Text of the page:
Adversity,  Lifestyle,  Motherhood,  Self-discovery,  Travel

Home Is Where The Heart Is

When people ask me where I’m from, I can never bring myself to provide a simple, straightforward answer. Hands down, it’s not that easy! And interestingly enough, the reactions I receive are really quite different from one another, all depending on which part of the world I’m in when being asked the latter question.

Where do I even start? First of all, I happen to carry not one, not two, but five different origins which have pretty much shaped my persona as well as my outlook on life. Not so coincidentally, the languages I speak fluently all belong to these different countries, too. In other words, it’s safe to say that I think and express myself through the lenses of these respective cultures.

I am Haitian by Birth.

I was born in Port-au-Prince, Haiti, a small island in the Caribbean to a 7th-generation mulatto Haitian mother and a caucasian French father. Haiti is the country where I lived the longest, at least in consecutive years, during my childhood and teenage years. I moved back to Haiti as an adult for work over a couple of years as well. My native languages are both Haitian-Creole and French. And I very much identify to Haiti, Creole and Caribbean cultures, food and music. Its culture is deeply rooted in my memories and in my core being. Even though I never strike people as a Haitian in appearance, and I had to face a lot of racism and bullying for being white while growing up there, Haiti is Home to both my roots and ancestry.

I am French by Heritage.

My father and paternal family anchored in Bourgogne, France. I grew up there, too, for a certain part of my childhood and equally moved back to France as an adult for a few years. The French culture, language and unique outlook have forged my personality and opened my mind to a world of exploration, knowledge and critical thinking. The European mindset has seduced me in many ways, and France will always be Home to me.

I am American by Influence.

It should be known that the whole island of Haiti, the Haitian mentality, culture and language are very much influenced by the American world-view, simply by being situated in the Caribbean. Moreso, it is equally influenced by the French culture, seeing as Haiti is an ex-French colony. Not only that, but I spent some time growing up there and later returned to the United States for work. And thanks to the latter, I think and I express myself (mostly) in English today. I identify to the American culture and lifestyle because America has influenced a huge part of over several years while growing up. I remember feeling comfortable there, and with like-minded Americans, I could easily call the East Coast Home once again.

I am Dominican at Heart.

I lived in the Dominican Republic after graduating from High-School. This country has marked my independence and freedom as a young woman the most, and in drastically important ways. As both a child and teen, my family and I would often go to the Dominican Republic on summer vacations, but later on, I moved there for a longer stretch of time and the Latino culture was quick to engulf me into its deep and joyful ways. The Spanish language quickly surfaced from somewhere deep inside me, and honestly, I could’ve just stayed there forever. Made my life there. The Dominican Republic has been my “adoptive country,” so to speak, and has gifted me with a passion for Latin culture, languages, music and especially dance. I’ve called the Dominican Republic my Home for a long time… and secretly hope to move back there again one day.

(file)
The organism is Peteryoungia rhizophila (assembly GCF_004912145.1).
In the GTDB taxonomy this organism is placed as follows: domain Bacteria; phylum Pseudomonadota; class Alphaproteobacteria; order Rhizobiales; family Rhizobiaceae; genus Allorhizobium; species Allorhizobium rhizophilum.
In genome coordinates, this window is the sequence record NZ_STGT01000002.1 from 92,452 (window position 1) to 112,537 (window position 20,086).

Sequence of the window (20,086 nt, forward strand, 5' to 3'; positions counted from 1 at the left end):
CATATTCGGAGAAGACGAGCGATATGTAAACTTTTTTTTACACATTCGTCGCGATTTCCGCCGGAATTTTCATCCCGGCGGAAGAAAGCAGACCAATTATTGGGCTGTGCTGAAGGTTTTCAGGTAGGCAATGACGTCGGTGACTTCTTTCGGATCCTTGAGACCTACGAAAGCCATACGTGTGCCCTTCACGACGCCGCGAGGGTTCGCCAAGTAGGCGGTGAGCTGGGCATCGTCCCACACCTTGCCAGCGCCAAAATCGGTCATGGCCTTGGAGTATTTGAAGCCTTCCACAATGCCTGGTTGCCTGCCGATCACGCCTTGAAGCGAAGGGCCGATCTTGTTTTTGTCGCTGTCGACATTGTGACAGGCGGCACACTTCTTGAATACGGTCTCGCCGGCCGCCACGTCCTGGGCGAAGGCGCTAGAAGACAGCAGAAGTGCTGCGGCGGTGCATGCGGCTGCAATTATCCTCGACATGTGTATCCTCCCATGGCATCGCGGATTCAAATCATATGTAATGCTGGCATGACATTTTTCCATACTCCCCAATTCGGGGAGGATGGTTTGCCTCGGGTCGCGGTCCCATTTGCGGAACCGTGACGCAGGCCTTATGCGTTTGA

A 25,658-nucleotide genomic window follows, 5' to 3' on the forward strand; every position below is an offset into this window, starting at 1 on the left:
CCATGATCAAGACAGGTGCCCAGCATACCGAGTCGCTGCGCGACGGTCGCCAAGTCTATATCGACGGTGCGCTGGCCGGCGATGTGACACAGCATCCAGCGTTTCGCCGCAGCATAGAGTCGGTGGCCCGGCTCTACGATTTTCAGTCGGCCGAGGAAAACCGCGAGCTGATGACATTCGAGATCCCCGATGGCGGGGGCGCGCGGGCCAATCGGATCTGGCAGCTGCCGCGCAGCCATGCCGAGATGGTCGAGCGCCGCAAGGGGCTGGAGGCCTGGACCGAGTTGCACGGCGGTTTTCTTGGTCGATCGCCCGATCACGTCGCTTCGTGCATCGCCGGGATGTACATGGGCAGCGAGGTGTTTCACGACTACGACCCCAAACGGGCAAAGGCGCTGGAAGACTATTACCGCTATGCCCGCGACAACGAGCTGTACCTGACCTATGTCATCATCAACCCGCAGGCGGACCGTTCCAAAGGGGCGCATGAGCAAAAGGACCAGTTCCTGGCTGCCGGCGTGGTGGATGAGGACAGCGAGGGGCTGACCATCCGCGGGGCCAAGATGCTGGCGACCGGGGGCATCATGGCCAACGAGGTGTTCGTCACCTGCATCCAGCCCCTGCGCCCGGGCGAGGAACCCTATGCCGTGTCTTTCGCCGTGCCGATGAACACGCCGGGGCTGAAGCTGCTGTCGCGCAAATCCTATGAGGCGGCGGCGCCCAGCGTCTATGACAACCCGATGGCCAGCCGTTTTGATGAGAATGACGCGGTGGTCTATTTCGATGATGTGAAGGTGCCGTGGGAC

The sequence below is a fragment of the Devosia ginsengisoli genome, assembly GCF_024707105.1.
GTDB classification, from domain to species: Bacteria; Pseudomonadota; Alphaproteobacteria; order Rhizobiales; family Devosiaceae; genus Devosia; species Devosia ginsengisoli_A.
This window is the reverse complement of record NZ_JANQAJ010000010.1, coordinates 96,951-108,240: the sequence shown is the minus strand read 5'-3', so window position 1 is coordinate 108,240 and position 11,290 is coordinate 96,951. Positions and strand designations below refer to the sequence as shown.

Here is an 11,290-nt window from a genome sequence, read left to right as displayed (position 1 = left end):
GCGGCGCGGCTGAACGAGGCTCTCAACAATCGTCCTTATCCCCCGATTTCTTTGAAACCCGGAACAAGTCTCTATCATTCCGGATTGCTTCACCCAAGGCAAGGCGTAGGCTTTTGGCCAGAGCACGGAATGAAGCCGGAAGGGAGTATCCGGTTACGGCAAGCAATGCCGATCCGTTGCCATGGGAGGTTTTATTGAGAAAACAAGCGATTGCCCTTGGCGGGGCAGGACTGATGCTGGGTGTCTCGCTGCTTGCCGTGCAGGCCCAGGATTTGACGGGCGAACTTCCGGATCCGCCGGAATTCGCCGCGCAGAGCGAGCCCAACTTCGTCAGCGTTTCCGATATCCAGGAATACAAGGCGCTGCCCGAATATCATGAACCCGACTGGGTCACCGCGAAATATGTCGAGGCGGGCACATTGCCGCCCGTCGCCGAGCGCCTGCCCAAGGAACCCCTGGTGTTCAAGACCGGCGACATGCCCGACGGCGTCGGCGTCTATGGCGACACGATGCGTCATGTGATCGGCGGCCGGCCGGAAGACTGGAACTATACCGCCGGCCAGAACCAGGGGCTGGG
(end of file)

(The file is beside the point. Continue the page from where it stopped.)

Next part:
I am Romanian by Marriage.

I actually met my husband in the Dominican Republic. We were both working for the same French multinational, and we brought our passionate romance around the world with us! We got married in Haiti and traveled to the South-Pacific Islands, South-East Asia and Western Europe together on work assignments. We went back and forth to his home country, Romania, for many years until we decided to settle down there for a while and have a child. I fell in love with Romania the instant I fell in love with my husband, of course, but while living there, Romania grew on me in ways I can’t even describe. Over the years, I’ve even learned how to speak Romanian fluently, and people there sometimes don’t even realize I’m a foreigner anymore. Still today, I am in awe when it comes to Romanian traditions and landscapes. It is my Home, the birthplace of both my husband and my son, and even more importantly, my family’s Home as of now.

I think it’s important to mention that I’ve also lived in several other countries such as Moldova, Vanuatu and Myanmar, and I’ve visited well over 40 different countries in my life so far, but none of those have forged my identity like the ones mentioned above. I am a true citizen of Planet Earth. I am who I am because of my “multi-origins,” and this unique blend of multiculturalism defines me, my actions and my decisions, every single day.

Sarah the Digital GypSea

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“A multicultural society does not reject the culture of the other but is prepared to listen, to see, to dialogue and, in the final analysis, to possibly accept the other’s culture without compromising its own.” – Reuven Rivlin

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